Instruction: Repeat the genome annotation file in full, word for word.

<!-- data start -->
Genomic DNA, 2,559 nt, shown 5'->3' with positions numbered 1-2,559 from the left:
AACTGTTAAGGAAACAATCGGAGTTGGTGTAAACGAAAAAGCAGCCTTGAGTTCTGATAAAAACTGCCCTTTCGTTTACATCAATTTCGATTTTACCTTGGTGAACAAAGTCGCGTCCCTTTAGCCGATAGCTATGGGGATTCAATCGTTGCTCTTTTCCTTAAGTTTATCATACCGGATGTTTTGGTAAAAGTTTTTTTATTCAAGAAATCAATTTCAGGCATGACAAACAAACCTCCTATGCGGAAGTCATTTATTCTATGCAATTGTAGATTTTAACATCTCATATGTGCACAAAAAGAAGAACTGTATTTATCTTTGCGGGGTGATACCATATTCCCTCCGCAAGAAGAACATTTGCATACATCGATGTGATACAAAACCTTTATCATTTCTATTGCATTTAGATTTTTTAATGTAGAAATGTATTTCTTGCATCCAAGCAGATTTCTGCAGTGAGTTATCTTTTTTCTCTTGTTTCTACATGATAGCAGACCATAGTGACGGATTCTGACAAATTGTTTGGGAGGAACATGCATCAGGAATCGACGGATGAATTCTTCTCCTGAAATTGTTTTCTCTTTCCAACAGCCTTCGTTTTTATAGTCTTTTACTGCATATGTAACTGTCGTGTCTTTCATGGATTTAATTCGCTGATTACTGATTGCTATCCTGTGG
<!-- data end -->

Genomic DNA, 2,559 nt, shown 5'->3' with positions numbered 1-2,559 from the left:
AACTGTTAAGGAAACAATCGGAGTTGGTGTAAACGAAAAAGCAGCCTTGAGTTCTGATAAAAACTGCCCTTTCGTTTACATCAATTTCGATTTTACCTTGGTGAACAAAGTCGCGTCCCTTTAGCCGATAGCTATGGGGATTCAATCGTTGCTCTTTTCCTTAAGTTTATCATACCGGATGTTTTGGTAAAAGTTTTTTTATTCAAGAAATCAATTTCAGGCATGACAAACAAACCTCCTATGCGGAAGTCATTTATTCTATGCAATTGTAGATTTTAACATCTCATATGTGCACAAAAAGAAGAACTGTATTTATCTTTGCGGGGTGATACCATATTCCCTCCGCAAGAAGAACATTTGCATACATCGATGTGATACAAAACCTTTATCATTTCTATTGCATTTAGATTTTTTAATGTAGAAATGTATTTCTTGCATCCAAGCAGATTTCTGCAGTGAGTTATCTTTTTTCTCTTGTTTCTACATGATAGCAGACCATAGTGACGGATTCTGACAAATTGTTTGGGAGGAACATGCATCAGGAATCGACGGATGAATTCTTCTCCTGAAATTGTTTTCTCTTTCCAACAGCCTTCGTTTTTATAGTCTTTTACTGCATATGTAACTGTCGTGTCTTTCATGGATTTAATTCGCTGATTACTGATTGCTATCCTGTGG